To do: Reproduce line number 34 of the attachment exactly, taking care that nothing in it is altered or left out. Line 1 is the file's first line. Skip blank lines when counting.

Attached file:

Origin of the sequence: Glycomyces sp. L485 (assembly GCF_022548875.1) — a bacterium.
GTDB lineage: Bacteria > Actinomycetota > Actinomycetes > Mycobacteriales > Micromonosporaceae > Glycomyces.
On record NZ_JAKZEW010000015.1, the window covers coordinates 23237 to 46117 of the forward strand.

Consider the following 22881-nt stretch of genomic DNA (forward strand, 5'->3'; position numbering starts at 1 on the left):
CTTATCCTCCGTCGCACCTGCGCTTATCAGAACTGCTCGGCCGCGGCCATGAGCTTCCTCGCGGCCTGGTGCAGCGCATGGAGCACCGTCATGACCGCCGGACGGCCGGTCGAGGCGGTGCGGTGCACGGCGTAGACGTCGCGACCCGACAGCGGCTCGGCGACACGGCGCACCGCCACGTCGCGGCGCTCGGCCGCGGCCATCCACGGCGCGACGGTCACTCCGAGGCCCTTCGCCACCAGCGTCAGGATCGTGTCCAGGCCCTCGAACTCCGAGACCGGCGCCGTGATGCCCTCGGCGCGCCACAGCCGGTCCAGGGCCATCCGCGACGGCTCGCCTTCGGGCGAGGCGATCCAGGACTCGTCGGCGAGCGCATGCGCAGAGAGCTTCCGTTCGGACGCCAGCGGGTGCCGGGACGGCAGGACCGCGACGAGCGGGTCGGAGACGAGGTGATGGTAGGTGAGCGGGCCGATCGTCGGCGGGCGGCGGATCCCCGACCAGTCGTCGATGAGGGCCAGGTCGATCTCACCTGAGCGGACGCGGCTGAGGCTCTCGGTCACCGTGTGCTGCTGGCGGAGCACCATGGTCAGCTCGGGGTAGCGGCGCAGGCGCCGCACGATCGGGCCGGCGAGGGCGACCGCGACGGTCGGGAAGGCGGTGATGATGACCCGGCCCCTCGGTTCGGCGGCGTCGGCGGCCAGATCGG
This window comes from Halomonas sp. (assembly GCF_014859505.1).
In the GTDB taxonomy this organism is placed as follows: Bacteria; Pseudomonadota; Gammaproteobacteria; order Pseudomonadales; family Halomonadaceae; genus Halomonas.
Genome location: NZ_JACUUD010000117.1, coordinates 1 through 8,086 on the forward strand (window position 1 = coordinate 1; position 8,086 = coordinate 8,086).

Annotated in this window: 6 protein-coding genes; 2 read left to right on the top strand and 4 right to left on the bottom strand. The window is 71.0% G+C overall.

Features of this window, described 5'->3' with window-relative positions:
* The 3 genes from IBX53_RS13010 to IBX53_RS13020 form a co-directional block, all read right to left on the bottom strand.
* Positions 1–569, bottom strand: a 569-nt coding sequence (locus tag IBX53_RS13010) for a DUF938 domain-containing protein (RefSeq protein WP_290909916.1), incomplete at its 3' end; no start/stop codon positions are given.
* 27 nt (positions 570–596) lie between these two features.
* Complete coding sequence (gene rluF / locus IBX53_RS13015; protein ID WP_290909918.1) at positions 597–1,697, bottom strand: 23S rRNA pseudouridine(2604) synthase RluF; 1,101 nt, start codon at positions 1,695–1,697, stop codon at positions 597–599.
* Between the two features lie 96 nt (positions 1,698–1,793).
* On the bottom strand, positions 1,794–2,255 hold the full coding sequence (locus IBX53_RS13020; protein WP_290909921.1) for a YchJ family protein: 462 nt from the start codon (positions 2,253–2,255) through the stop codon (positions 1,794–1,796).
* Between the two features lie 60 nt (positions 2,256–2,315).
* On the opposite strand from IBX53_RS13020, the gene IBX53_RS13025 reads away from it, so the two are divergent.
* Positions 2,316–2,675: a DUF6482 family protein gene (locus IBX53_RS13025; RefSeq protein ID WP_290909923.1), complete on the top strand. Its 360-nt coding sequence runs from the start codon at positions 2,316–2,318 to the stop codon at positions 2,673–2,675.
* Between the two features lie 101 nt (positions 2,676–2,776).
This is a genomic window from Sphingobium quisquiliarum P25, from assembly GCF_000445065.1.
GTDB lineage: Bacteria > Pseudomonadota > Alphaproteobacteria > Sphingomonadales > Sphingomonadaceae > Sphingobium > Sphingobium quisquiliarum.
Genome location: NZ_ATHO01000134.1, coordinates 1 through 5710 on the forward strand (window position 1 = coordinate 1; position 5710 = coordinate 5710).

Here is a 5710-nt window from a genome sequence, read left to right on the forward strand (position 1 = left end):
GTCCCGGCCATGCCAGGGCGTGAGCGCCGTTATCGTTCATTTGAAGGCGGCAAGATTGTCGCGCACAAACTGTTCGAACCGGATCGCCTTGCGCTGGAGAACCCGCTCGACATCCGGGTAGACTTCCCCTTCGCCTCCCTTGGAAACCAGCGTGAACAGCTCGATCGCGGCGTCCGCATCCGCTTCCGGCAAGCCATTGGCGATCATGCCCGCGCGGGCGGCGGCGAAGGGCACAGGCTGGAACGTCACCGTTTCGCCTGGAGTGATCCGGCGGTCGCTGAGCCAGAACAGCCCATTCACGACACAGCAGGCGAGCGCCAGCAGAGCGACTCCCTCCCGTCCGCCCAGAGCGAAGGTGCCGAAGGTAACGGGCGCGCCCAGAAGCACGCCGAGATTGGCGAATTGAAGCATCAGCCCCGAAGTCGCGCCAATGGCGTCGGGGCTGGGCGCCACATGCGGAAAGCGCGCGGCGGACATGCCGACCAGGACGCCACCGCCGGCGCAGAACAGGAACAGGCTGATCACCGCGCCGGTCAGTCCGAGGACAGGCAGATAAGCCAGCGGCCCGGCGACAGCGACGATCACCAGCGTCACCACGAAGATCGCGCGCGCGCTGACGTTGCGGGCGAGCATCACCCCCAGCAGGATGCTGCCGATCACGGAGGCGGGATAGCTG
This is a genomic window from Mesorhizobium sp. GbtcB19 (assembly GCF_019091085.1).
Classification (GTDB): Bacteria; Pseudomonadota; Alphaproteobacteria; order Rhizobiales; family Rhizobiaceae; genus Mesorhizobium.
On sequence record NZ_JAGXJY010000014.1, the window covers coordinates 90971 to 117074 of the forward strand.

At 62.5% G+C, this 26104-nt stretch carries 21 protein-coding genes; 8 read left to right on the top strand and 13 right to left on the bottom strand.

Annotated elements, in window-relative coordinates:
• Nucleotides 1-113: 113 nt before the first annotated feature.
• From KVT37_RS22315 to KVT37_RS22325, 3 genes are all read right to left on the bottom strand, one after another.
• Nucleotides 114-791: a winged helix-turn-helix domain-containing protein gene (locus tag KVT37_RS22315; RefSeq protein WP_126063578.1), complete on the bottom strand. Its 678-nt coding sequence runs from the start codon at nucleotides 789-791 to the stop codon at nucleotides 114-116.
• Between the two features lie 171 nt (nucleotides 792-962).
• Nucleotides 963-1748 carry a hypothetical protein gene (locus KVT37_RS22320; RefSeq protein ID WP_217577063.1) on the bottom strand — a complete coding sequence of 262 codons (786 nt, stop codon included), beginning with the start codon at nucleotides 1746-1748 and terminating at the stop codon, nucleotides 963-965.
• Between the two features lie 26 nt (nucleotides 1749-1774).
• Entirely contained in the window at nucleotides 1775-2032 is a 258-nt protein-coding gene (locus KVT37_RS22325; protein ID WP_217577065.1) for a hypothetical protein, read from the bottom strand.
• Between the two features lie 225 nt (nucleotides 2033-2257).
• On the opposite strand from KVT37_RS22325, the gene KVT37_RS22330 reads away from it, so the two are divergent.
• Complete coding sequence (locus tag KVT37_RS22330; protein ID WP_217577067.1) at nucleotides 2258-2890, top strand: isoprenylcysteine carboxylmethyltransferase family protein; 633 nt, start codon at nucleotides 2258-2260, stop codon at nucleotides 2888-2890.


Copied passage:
• Between the two features lie 171 nt (nucleotides 792-962).